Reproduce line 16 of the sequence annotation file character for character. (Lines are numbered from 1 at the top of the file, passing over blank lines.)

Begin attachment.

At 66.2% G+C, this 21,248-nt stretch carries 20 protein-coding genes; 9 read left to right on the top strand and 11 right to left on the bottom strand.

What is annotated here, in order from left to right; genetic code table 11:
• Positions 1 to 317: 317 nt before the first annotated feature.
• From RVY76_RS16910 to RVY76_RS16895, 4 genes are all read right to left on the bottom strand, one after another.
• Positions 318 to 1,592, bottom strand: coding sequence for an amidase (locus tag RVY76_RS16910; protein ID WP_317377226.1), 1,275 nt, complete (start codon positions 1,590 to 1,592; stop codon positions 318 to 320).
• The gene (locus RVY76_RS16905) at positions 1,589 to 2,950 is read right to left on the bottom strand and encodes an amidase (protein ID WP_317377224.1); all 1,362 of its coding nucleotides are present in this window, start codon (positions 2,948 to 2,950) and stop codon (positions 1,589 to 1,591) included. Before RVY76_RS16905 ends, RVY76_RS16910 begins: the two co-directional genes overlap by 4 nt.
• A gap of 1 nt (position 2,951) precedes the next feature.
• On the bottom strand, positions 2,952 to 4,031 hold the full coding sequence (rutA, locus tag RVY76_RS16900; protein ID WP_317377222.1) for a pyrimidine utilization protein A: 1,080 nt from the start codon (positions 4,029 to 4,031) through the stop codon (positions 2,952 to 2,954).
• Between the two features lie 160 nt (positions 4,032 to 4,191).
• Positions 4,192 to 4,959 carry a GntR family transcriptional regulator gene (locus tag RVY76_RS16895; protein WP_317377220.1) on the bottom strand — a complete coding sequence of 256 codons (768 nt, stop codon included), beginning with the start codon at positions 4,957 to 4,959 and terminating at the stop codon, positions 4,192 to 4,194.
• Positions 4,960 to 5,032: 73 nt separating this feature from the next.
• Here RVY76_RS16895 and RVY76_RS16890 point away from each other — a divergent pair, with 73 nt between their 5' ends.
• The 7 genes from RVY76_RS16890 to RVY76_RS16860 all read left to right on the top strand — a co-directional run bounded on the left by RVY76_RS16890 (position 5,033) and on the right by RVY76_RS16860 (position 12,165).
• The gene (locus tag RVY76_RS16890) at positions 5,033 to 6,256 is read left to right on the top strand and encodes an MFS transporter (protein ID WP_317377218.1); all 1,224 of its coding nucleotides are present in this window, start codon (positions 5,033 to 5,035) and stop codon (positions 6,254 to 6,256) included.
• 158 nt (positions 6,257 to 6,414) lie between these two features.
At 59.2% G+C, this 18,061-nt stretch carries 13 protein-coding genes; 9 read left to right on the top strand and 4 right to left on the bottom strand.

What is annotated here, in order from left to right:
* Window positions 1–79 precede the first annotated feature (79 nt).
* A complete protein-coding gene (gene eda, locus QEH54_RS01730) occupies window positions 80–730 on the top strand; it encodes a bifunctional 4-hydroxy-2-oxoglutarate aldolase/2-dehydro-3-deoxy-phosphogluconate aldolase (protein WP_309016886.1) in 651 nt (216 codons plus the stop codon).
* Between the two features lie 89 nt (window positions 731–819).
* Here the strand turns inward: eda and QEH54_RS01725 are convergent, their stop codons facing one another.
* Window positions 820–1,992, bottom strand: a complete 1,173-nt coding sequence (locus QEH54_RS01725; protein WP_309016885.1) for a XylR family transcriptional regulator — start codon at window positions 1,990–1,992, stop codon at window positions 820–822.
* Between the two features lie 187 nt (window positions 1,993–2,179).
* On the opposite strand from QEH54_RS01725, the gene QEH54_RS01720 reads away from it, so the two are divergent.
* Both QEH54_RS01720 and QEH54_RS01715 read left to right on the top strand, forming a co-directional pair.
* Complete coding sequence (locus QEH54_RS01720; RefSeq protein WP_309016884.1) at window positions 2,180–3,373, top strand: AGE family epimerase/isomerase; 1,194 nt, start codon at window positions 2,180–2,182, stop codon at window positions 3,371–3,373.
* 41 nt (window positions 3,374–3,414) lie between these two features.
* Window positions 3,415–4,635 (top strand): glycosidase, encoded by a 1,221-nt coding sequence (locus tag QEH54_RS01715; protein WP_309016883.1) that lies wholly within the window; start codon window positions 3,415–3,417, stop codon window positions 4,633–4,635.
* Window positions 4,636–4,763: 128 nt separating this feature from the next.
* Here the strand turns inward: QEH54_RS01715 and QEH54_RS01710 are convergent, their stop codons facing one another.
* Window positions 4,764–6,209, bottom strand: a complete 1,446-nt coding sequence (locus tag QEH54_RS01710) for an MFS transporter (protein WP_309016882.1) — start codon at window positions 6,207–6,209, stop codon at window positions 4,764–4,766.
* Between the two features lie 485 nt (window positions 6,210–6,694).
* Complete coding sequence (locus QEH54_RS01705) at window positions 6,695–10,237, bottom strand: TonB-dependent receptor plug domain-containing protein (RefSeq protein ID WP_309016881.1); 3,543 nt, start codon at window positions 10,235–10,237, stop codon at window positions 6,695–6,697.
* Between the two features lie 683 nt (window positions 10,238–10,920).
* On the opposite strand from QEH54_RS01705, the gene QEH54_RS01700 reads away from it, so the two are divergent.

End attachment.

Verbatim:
At 59.2% G+C, this 18,061-nt stretch carries 13 protein-coding genes; 9 read left to right on the top strand and 4 right to left on the bottom strand.